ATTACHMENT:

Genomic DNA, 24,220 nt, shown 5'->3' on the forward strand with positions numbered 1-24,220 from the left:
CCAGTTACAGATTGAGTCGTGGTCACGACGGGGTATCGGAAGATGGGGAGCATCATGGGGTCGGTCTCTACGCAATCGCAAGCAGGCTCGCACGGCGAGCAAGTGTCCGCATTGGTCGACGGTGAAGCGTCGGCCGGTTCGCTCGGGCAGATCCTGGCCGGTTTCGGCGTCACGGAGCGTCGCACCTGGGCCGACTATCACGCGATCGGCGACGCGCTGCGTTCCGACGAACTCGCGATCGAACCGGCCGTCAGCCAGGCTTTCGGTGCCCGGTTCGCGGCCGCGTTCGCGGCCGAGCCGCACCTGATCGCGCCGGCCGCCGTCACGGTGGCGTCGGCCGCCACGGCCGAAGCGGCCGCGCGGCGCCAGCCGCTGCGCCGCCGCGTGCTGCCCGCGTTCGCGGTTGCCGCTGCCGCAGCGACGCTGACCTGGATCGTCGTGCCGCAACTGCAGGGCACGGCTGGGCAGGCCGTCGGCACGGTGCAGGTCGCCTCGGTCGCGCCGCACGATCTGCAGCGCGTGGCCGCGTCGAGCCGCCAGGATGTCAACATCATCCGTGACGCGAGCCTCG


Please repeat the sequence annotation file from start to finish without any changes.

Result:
Genomic DNA, 24,220 nt, shown 5'->3' on the forward strand with positions numbered 1-24,220 from the left:
CCAGTTACAGATTGAGTCGTGGTCACGACGGGGTATCGGAAGATGGGGAGCATCATGGGGTCGGTCTCTACGCAATCGCAAGCAGGCTCGCACGGCGAGCAAGTGTCCGCATTGGTCGACGGTGAAGCGTCGGCCGGTTCGCTCGGGCAGATCCTGGCCGGTTTCGGCGTCACGGAGCGTCGCACCTGGGCCGACTATCACGCGATCGGCGACGCGCTGCGTTCCGACGAACTCGCGATCGAACCGGCCGTCAGCCAGGCTTTCGGTGCCCGGTTCGCGGCCGCGTTCGCGGCCGAGCCGCACCTGATCGCGCCGGCCGCCGTCACGGTGGCGTCGGCCGCCACGGCCGAAGCGGCCGCGCGGCGCCAGCCGCTGCGCCGCCGCGTGCTGCCCGCGTTCGCGGTTGCCGCTGCCGCAGCGACGCTGACCTGGATCGTCGTGCCGCAACTGCAGGGCACGGCTGGGCAGGCCGTCGGCACGGTGCAGGTCGCCTCGGTCGCGCCGCACGATCTGCAGCGCGTGGCCGCGTCGAGCCGCCAGGATGTCAACATCATCCGTGACGCGAGCCTCG